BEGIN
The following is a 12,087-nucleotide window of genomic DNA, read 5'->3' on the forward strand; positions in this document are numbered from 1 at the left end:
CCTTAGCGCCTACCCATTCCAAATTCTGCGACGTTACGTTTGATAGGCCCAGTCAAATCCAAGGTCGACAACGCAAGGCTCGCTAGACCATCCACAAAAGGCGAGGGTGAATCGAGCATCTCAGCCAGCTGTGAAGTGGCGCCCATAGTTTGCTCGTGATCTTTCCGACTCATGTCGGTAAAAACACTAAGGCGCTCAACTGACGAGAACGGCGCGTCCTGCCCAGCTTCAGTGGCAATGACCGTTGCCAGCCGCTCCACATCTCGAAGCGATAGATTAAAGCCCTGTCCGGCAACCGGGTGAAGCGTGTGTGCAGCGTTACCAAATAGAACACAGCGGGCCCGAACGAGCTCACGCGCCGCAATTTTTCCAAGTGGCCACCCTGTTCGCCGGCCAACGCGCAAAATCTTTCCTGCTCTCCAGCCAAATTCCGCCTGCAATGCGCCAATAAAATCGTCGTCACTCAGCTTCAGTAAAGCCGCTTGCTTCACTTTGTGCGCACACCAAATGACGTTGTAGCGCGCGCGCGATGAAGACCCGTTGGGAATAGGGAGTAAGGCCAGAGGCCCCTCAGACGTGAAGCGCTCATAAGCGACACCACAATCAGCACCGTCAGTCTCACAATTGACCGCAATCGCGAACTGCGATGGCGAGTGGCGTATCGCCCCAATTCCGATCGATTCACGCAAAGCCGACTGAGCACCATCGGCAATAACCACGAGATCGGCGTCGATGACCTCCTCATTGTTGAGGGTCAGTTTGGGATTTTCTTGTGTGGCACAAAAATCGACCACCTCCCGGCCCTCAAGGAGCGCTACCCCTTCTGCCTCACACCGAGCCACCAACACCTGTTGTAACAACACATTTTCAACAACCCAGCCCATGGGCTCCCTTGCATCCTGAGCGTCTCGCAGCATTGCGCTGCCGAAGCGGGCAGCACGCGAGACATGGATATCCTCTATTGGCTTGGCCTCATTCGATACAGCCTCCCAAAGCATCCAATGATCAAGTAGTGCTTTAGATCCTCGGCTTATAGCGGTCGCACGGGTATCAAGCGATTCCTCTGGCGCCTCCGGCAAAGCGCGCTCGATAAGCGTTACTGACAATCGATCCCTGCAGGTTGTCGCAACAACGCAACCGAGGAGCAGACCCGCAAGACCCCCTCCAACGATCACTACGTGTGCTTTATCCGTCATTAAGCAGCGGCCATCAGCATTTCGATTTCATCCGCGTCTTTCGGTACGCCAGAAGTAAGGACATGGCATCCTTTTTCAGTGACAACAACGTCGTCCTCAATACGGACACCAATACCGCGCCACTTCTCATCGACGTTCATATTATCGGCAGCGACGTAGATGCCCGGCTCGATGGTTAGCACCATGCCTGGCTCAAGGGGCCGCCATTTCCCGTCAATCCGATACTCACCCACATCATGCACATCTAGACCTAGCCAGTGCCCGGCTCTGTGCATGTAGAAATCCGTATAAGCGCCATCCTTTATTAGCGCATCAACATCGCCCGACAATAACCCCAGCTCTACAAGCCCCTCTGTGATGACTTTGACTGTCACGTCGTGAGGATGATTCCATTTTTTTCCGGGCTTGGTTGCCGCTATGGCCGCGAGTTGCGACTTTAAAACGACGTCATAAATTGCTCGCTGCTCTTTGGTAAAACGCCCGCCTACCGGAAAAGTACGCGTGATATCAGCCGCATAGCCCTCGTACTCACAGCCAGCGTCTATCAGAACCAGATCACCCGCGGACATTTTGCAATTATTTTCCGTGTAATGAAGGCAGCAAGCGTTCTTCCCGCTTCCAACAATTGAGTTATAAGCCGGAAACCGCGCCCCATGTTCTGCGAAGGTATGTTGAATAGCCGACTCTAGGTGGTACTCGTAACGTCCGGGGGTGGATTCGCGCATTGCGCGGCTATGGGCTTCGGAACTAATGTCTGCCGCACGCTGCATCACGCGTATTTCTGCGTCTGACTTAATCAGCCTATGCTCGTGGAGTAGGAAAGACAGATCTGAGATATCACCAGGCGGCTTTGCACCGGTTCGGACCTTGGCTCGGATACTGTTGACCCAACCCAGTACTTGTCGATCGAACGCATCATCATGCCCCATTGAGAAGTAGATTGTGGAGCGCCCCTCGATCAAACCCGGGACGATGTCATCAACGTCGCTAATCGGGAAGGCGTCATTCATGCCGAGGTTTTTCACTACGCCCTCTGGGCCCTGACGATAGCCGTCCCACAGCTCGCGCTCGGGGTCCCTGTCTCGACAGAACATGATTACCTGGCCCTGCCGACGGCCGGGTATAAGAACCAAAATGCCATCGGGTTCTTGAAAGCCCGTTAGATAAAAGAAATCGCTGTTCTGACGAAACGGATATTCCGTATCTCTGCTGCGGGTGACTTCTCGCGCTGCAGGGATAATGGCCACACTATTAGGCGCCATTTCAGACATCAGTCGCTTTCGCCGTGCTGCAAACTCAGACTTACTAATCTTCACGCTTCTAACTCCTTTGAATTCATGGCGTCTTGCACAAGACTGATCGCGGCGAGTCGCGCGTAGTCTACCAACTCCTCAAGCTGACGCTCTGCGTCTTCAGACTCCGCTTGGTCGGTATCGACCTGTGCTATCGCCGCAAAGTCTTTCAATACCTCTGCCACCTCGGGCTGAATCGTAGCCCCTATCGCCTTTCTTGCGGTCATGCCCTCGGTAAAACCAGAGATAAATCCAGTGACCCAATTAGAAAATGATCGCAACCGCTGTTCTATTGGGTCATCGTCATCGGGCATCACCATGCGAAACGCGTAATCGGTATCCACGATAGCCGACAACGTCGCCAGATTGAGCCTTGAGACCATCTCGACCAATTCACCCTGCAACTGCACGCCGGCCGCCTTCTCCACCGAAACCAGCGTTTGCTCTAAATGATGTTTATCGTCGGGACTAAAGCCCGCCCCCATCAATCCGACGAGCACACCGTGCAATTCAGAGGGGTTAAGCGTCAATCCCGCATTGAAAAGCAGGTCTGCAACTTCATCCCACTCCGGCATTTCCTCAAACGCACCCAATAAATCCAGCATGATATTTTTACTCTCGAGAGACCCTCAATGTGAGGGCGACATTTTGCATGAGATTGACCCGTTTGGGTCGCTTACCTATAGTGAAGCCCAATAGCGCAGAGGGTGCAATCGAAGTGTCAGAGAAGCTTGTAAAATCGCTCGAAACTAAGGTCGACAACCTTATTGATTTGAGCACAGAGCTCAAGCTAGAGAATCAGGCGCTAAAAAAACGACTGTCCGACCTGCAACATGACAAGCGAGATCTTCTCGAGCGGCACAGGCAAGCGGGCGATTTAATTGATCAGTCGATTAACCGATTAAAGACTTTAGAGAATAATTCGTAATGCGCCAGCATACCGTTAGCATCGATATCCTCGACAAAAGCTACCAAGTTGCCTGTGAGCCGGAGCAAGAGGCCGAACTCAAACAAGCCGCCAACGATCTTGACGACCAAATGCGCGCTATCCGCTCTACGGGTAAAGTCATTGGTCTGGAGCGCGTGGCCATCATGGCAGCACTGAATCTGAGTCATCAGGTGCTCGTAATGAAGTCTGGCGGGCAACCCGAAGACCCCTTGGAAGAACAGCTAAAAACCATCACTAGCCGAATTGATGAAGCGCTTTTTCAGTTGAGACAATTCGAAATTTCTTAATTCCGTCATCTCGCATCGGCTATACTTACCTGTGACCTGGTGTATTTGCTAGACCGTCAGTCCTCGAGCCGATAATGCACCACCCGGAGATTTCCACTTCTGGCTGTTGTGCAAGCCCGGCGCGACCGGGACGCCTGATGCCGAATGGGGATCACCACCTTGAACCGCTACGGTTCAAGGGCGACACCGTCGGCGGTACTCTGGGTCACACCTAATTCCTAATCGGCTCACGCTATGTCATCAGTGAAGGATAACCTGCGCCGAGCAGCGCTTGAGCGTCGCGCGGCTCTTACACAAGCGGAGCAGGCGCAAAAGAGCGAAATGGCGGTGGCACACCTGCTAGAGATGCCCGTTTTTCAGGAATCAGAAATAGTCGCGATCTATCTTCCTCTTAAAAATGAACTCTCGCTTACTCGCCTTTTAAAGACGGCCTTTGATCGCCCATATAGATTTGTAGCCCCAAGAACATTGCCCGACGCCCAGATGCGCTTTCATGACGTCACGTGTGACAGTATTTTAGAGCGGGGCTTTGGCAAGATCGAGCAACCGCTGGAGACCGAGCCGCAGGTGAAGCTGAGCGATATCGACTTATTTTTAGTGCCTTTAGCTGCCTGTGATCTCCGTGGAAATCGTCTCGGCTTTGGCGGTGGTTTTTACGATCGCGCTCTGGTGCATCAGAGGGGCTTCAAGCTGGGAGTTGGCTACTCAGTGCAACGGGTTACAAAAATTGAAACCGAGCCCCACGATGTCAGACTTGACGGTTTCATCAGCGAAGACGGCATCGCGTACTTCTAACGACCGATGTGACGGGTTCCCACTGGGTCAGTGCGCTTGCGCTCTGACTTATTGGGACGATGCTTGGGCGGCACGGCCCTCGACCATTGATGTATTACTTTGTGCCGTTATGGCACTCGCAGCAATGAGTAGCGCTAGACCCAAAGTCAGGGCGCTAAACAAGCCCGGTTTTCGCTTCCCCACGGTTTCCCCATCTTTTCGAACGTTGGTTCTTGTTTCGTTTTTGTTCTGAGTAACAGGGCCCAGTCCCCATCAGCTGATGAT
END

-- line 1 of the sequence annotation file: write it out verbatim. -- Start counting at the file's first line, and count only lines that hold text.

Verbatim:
The following is a 12,087-nucleotide window of genomic DNA, read 5'->3' on the forward strand; positions in this document are numbered from 1 at the left end: